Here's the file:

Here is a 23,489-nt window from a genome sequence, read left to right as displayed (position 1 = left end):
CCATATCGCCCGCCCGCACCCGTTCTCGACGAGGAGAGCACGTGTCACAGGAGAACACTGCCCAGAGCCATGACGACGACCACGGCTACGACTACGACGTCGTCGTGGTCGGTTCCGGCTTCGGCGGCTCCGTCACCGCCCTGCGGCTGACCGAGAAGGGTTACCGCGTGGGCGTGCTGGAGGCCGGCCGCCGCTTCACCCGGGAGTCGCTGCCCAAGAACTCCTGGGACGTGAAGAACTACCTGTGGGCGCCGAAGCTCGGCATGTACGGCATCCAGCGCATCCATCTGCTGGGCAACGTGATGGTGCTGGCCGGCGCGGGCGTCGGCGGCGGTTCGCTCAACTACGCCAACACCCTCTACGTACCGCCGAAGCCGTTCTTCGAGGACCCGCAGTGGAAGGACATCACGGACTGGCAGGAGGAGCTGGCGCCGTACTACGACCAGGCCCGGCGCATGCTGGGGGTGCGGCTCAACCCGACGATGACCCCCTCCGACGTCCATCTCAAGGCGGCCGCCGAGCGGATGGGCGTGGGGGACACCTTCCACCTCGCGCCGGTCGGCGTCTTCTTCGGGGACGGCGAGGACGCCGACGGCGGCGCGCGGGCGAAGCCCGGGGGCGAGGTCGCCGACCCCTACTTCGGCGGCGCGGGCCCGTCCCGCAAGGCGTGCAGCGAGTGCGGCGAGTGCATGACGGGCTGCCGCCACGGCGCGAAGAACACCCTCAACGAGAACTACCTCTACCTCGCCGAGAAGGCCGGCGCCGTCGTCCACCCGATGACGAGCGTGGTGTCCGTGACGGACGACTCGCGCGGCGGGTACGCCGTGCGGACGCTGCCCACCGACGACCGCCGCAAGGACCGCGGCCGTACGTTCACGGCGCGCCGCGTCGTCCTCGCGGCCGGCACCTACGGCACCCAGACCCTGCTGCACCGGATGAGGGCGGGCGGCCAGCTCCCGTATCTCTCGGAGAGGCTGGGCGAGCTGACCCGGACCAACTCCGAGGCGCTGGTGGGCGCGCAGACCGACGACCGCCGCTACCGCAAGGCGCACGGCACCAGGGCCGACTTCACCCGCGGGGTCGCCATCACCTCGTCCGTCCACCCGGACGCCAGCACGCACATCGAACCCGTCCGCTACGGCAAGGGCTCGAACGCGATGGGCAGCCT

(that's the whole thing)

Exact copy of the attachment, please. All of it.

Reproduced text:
Here is a 23,489-nt window from a genome sequence, read left to right as displayed (position 1 = left end):
CCATATCGCCCGCCCGCACCCGTTCTCGACGAGGAGAGCACGTGTCACAGGAGAACACTGCCCAGAGCCATGACGACGACCACGGCTACGACTACGACGTCGTCGTGGTCGGTTCCGGCTTCGGCGGCTCCGTCACCGCCCTGCGGCTGACCGAGAAGGGTTACCGCGTGGGCGTGCTGGAGGCCGGCCGCCGCTTCACCCGGGAGTCGCTGCCCAAGAACTCCTGGGACGTGAAGAACTACCTGTGGGCGCCGAAGCTCGGCATGTACGGCATCCAGCGCATCCATCTGCTGGGCAACGTGATGGTGCTGGCCGGCGCGGGCGTCGGCGGCGGTTCGCTCAACTACGCCAACACCCTCTACGTACCGCCGAAGCCGTTCTTCGAGGACCCGCAGTGGAAGGACATCACGGACTGGCAGGAGGAGCTGGCGCCGTACTACGACCAGGCCCGGCGCATGCTGGGGGTGCGGCTCAACCCGACGATGACCCCCTCCGACGTCCATCTCAAGGCGGCCGCCGAGCGGATGGGCGTGGGGGACACCTTCCACCTCGCGCCGGTCGGCGTCTTCTTCGGGGACGGCGAGGACGCCGACGGCGGCGCGCGGGCGAAGCCCGGGGGCGAGGTCGCCGACCCCTACTTCGGCGGCGCGGGCCCGTCCCGCAAGGCGTGCAGCGAGTGCGGCGAGTGCATGACGGGCTGCCGCCACGGCGCGAAGAACACCCTCAACGAGAACTACCTCTACCTCGCCGAGAAGGCCGGCGCCGTCGTCCACCCGATGACGAGCGTGGTGTCCGTGACGGACGACTCGCGCGGCGGGTACGCCGTGCGGACGCTGCCCACCGACGACCGCCGCAAGGACCGCGGCCGTACGTTCACGGCGCGCCGCGTCGTCCTCGCGGCCGGCACCTACGGCACCCAGACCCTGCTGCACCGGATGAGGGCGGGCGGCCAGCTCCCGTATCTCTCGGAGAGGCTGGGCGAGCTGACCCGGACCAACTCCGAGGCGCTGGTGGGCGCGCAGACCGACGACCGCCGCTACCGCAAGGCGCACGGCACCAGGGCCGACTTCACCCGCGGGGTCGCCATCACCTCGTCCGTCCACCCGGACGCCAGCACGCACATCGAACCCGTCCGCTACGGCAAGGGCTCGAACGCGATGGGCAGCCT